• segmental (cortical loss)

  • cavitary (contained lesion)

  • combined deficiencies

  • malalignment (rotational, angular)

  • femoral stenosis

  • femoral discontinuity

The AAOS has developed a treatment algorithm for osteolysis as well as several "pearls" for surgery

[5]

  • create a wide exposure to fully assess defects from inside and outside canal.

  • consider extended osteotomy.

  • curette osteolytic membrane.

  • reinforce defects with strut grafts; and

  • fill endosteal cavities with crushed allograft.

Choosing between a modular and a traditional prosthesis is also important. Advantages of modular components include:

  • independent proximal and distal sizing in diameter and length;

  • anteversion adjustment;

  • various degrees of porous coating; and

  • options for plasma spray coating.

Disadvantages of modular components include:

  • breakage at junction;

  • increased cost; and

  • theoretical fretting or corrosion.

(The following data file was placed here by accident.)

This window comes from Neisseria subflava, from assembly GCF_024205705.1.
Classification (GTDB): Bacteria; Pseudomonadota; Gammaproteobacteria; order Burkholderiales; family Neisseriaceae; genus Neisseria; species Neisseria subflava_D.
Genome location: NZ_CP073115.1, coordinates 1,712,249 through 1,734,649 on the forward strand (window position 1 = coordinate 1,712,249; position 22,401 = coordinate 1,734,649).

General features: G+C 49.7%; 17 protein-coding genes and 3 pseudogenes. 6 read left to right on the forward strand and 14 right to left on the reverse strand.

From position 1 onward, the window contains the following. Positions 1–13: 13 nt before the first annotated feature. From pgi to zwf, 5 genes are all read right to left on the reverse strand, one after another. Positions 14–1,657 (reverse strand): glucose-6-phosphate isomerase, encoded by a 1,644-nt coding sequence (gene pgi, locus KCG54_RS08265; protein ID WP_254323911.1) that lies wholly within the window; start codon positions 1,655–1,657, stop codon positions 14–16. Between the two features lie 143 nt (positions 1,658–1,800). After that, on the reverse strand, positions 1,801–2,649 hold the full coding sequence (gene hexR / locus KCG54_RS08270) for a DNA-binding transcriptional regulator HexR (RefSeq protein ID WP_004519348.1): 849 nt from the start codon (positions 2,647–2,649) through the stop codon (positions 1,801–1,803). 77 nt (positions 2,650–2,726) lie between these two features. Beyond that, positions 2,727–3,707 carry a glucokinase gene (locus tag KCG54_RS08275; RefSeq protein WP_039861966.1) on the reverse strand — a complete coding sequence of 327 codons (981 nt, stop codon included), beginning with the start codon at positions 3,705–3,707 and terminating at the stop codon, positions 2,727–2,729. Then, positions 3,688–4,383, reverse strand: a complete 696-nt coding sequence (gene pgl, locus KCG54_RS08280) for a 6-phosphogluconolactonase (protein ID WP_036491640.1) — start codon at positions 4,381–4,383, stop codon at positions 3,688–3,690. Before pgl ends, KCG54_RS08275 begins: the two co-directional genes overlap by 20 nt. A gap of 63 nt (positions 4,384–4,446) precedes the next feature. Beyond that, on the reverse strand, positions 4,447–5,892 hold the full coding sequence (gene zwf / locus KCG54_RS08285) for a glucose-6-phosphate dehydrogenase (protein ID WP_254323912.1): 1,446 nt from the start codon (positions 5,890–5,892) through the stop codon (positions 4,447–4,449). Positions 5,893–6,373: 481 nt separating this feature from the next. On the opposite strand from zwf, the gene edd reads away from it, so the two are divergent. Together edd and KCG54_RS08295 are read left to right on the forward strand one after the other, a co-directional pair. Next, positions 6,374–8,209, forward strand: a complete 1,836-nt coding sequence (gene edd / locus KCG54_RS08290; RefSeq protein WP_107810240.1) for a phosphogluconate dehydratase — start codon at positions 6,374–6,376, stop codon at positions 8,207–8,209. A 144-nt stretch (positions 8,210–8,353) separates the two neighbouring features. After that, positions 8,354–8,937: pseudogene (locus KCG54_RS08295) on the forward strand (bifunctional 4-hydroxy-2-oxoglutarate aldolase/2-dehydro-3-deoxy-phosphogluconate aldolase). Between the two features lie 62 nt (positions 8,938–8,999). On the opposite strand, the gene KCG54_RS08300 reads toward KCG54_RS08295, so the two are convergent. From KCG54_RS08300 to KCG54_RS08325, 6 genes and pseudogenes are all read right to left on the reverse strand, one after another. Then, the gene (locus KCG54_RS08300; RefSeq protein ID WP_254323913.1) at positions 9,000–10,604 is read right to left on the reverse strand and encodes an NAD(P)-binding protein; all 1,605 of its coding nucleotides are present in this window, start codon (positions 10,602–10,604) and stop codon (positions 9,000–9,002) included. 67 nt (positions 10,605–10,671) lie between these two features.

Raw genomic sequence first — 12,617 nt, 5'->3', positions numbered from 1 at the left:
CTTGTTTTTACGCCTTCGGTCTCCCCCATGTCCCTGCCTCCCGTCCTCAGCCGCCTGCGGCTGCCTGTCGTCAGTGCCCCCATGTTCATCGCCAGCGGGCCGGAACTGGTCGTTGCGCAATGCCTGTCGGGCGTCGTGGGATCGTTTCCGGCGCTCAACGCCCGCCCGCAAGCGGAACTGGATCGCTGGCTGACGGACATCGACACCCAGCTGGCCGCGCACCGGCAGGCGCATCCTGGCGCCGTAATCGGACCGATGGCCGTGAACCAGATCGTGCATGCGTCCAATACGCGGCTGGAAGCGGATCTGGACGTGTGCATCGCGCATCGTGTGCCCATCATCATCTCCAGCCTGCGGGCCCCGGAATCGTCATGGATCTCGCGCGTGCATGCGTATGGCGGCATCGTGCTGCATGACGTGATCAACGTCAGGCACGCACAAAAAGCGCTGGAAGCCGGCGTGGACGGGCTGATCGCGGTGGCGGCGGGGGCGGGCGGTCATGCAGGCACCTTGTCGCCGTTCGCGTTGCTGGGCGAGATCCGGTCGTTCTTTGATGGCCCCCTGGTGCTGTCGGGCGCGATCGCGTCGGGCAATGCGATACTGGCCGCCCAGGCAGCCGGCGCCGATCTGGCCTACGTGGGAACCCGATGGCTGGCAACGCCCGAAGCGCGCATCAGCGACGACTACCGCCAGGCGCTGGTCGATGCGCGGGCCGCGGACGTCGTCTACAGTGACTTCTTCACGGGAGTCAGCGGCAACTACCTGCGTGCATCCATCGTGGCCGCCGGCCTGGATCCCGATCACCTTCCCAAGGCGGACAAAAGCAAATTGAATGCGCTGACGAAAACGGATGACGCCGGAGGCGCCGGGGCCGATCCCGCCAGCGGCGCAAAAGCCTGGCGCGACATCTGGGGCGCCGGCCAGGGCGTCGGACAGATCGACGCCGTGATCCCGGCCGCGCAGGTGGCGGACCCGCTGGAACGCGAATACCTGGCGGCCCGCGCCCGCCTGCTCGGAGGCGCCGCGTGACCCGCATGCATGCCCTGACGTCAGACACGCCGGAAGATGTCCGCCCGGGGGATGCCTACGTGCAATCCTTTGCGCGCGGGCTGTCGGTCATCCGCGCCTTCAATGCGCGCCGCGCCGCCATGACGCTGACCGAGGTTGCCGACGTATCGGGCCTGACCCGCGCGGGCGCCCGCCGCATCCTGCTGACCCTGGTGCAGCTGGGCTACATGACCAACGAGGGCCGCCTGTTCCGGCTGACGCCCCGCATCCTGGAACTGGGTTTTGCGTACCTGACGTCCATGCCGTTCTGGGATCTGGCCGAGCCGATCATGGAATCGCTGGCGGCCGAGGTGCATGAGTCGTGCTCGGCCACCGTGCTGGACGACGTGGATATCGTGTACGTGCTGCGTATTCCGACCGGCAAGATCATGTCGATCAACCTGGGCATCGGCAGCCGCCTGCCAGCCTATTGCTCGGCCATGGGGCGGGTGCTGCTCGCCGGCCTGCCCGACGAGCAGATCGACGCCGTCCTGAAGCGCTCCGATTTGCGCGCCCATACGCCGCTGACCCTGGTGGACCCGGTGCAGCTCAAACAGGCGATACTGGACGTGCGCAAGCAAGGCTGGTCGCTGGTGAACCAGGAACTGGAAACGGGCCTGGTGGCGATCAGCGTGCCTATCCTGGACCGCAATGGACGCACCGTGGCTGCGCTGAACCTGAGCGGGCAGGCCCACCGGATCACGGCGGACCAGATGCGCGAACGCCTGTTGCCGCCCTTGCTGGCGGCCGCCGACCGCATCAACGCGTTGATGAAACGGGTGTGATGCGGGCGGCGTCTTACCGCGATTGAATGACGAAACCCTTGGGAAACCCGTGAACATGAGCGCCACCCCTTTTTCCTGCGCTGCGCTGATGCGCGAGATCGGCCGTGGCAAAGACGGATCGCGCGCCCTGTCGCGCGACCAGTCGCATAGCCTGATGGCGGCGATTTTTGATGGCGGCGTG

In this case, the surgeon chose the Revision Hip ZMR system by Zimmer, a cementless titanium modular component with a plasma spray type of texturing that allows for independent proximal and distal sizing as well as multiple options for offset to increase stability. The stem has a lower modulus of elasticity, which leads to less stress shielding and less thigh pain.

Q. How does the age of the patient affect the choice between cemented and cementless stems?

A. Because younger patients are more active, they tend to do better with cementless stems, which support higher demand. Although hybrid replacements are the accepted standard of care for elderly patients, young and high-demand patients will expose the cement mantle to such high loads that it will fail early on, as in the case presented here.